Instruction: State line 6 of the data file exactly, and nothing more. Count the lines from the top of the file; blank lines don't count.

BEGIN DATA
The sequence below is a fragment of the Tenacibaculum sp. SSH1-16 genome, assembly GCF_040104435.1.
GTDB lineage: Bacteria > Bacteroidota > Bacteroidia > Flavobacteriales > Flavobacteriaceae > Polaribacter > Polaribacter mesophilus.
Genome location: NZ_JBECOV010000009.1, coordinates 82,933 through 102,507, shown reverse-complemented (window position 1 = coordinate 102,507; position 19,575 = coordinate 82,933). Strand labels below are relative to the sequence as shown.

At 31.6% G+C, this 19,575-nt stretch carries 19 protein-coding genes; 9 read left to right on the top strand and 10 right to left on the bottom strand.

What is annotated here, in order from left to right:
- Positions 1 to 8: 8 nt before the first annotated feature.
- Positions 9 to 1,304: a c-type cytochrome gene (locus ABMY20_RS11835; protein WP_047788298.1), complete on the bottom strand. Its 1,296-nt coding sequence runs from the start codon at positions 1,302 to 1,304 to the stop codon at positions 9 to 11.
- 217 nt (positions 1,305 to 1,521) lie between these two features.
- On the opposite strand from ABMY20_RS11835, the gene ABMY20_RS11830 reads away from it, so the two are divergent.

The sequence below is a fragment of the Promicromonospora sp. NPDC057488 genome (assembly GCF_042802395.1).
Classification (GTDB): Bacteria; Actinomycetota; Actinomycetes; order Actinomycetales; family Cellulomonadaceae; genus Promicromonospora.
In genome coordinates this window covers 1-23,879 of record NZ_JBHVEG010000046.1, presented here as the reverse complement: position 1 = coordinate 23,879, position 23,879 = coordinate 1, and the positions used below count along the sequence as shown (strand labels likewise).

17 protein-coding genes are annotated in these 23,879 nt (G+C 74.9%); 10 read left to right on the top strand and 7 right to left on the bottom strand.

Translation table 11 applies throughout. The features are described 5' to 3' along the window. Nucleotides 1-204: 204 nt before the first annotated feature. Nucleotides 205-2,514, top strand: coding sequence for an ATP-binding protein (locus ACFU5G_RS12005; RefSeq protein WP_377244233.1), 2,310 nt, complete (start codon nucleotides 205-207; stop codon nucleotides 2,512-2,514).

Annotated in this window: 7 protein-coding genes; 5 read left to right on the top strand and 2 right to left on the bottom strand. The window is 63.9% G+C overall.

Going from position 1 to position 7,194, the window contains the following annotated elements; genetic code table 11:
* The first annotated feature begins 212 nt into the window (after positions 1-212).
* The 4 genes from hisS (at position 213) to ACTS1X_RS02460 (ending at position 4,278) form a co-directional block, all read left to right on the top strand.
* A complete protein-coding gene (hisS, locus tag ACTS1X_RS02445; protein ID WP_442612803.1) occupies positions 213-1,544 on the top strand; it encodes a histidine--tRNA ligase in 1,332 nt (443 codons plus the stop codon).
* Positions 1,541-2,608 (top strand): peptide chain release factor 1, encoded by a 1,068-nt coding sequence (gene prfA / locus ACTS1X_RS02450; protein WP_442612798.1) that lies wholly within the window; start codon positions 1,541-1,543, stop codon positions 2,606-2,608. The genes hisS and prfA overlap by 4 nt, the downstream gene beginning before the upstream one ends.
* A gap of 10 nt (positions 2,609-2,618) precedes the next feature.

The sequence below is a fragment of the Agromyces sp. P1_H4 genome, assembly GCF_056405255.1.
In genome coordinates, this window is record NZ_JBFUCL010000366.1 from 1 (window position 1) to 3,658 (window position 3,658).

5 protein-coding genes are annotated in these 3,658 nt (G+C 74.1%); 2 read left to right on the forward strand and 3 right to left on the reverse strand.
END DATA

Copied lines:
- Positions 1 to 8: 8 nt before the first annotated feature.